In a remote location near the Thai border with Myanmar, school keeps making a difference.
When the COVID-19 pandemic swept around the world, students and teachers were forced to adjust to a remote and digital environment. For some schools, these adjustments may have been a walk in the park as the funds needed for the transition were readily available.
Not for the Eden Valley Academy in Tak, Thailand.
Students and teachers found the transition challenging. Electricity in this far-flung region of Thailand is scarce and fluctuating. An internet connection is also difficult to get.
Located near the border with Myanmar, the academy also faces security concerns. Soldiers closely monitor the border for persons illegally crossing to find work in Chiang Mai, and a sense of fear and apprehension hangs over the school as the soldiers linger in the community.
“COVID-19 has threatened the school in the past two years,” school leaders said. “In recent months, several students and teachers were infected. However, the staff and faculty of the school learned various home remedies that helped alleviate the symptoms and eventually helped the patients to recover.”
Flooding and landslides are common occurrences here in this region, especially during the typhoon season. The school’s administration has determined that structural improvements are needed to strengthen the foundations of the buildings. There is also a need to erect new buildings to accommodate the academy’s growing population.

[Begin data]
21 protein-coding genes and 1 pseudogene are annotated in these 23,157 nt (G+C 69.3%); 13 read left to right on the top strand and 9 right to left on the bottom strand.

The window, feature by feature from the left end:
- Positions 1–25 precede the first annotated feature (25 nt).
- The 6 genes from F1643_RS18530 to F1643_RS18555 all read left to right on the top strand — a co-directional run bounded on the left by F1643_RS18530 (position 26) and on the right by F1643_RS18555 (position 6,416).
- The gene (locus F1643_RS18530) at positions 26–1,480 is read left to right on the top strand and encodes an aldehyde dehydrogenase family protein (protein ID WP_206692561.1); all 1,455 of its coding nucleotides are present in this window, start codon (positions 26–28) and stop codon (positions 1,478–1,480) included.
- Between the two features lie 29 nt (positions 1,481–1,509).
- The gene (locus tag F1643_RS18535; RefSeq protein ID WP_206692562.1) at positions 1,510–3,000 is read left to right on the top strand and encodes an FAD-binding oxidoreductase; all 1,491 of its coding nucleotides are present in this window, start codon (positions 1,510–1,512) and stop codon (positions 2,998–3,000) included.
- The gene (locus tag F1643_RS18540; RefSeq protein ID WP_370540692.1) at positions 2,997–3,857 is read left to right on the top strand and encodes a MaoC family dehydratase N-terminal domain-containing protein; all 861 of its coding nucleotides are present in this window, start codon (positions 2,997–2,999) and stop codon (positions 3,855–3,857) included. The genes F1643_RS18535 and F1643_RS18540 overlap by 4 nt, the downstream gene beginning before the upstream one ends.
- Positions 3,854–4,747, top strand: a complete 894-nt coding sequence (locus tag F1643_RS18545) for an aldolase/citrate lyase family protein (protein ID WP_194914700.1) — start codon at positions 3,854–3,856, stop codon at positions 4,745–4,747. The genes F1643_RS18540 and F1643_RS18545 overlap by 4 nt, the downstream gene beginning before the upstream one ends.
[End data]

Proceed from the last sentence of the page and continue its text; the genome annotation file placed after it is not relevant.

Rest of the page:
Despite all these challenges, the school remains steadfast, church leaders emphasized. “Like other schools, Eden Valley Academy is facing unprecedented financial and operational challenges at this time, but it is staying true to its commitment to giving Adventist Christian education to its students,” they said. “Above anything else, the school, together with its students, purposed to remain committed to its mission of sharing the gospel, especially during these troubled times.”
School leaders noted that a few months ago, the school organized a Bible study series that led to the baptism of 35 people. Some of the students baptized come from families that are from other faiths.
While internet access was a challenge, teachers turned to the manual production of modules for the students. “Eden Valley Academy has remained as a school where young minds could find understanding, peace, and hope,” school leaders said. “The Eden Valley Academy has learned to be resilient yet dependent on God as it navigates its way through the pandemic.”
Eden Valley Academy is a Seventh-day Adventist mission school established in 1984 by Helen M. Hall, an Australian missionary. It aims to provide quality Adventist education to refugees along the Thai-Burma border. It is now located in the Maela refugee camp and has about 1,000 students.
The original version of this story was posted on the Southern Asia-Pacific Division news site.